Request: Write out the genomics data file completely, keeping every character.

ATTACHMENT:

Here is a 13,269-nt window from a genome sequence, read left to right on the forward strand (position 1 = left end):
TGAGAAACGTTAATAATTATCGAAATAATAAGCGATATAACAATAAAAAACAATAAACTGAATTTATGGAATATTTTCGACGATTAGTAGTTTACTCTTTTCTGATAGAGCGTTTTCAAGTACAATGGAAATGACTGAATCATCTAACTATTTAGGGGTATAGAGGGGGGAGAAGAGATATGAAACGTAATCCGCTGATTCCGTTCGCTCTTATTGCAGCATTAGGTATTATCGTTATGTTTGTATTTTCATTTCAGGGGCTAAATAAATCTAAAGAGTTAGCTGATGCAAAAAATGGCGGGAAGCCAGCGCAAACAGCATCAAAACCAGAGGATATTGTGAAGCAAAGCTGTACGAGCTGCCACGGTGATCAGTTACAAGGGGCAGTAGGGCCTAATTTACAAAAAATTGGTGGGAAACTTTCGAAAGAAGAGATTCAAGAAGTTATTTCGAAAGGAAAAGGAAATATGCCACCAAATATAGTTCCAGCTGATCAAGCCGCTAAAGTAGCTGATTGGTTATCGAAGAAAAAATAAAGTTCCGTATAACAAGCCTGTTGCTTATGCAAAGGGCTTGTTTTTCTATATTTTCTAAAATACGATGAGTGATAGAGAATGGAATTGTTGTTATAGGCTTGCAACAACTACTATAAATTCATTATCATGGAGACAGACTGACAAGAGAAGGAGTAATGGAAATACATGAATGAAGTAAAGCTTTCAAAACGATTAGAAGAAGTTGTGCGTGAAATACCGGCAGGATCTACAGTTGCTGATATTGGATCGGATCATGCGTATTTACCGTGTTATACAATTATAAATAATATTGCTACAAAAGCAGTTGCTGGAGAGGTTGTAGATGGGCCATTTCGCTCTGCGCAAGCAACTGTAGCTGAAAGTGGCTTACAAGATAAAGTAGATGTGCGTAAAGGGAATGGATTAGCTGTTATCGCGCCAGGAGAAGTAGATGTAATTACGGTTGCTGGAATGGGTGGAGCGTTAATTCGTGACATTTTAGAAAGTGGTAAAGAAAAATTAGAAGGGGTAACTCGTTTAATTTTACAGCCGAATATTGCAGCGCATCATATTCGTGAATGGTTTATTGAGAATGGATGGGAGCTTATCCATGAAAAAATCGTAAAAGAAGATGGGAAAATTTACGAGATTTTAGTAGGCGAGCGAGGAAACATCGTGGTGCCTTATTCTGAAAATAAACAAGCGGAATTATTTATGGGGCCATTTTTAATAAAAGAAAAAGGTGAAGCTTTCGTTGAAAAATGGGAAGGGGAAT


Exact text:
Here is a 13,269-nt window from a genome sequence, read left to right on the forward strand (position 1 = left end):
TGAGAAACGTTAATAATTATCGAAATAATAAGCGATATAACAATAAAAAACAATAAACTGAATTTATGGAATATTTTCGACGATTAGTAGTTTACTCTTTTCTGATAGAGCGTTTTCAAGTACAATGGAAATGACTGAATCATCTAACTATTTAGGGGTATAGAGGGGGGAGAAGAGATATGAAACGTAATCCGCTGATTCCGTTCGCTCTTATTGCAGCATTAGGTATTATCGTTATGTTTGTATTTTCATTTCAGGGGCTAAATAAATCTAAAGAGTTAGCTGATGCAAAAAATGGCGGGAAGCCAGCGCAAACAGCATCAAAACCAGAGGATATTGTGAAGCAAAGCTGTACGAGCTGCCACGGTGATCAGTTACAAGGGGCAGTAGGGCCTAATTTACAAAAAATTGGTGGGAAACTTTCGAAAGAAGAGATTCAAGAAGTTATTTCGAAAGGAAAAGGAAATATGCCACCAAATATAGTTCCAGCTGATCAAGCCGCTAAAGTAGCTGATTGGTTATCGAAGAAAAAATAAAGTTCCGTATAACAAGCCTGTTGCTTATGCAAAGGGCTTGTTTTTCTATATTTTCTAAAATACGATGAGTGATAGAGAATGGAATTGTTGTTATAGGCTTGCAACAACTACTATAAATTCATTATCATGGAGACAGACTGACAAGAGAAGGAGTAATGGAAATACATGAATGAAGTAAAGCTTTCAAAACGATTAGAAGAAGTTGTGCGTGAAATACCGGCAGGATCTACAGTTGCTGATATTGGATCGGATCATGCGTATTTACCGTGTTATACAATTATAAATAATATTGCTACAAAAGCAGTTGCTGGAGAGGTTGTAGATGGGCCATTTCGCTCTGCGCAAGCAACTGTAGCTGAAAGTGGCTTACAAGATAAAGTAGATGTGCGTAAAGGGAATGGATTAGCTGTTATCGCGCCAGGAGAAGTAGATGTAATTACGGTTGCTGGAATGGGTGGAGCGTTAATTCGTGACATTTTAGAAAGTGGTAAAGAAAAATTAGAAGGGGTAACTCGTTTAATTTTACAGCCGAATATTGCAGCGCATCATATTCGTGAATGGTTTATTGAGAATGGATGGGAGCTTATCCATGAAAAAATCGTAAAAGAAGATGGGAAAATTTACGAGATTTTAGTAGGCGAGCGAGGAAACATCGTGGTGCCTTATTCTGAAAATAAACAAGCGGAATTATTTATGGGGCCATTTTTAATAAAAGAAAAAGGTGAAGCTTTCGTTGAAAAATGGGAAGGGGAAT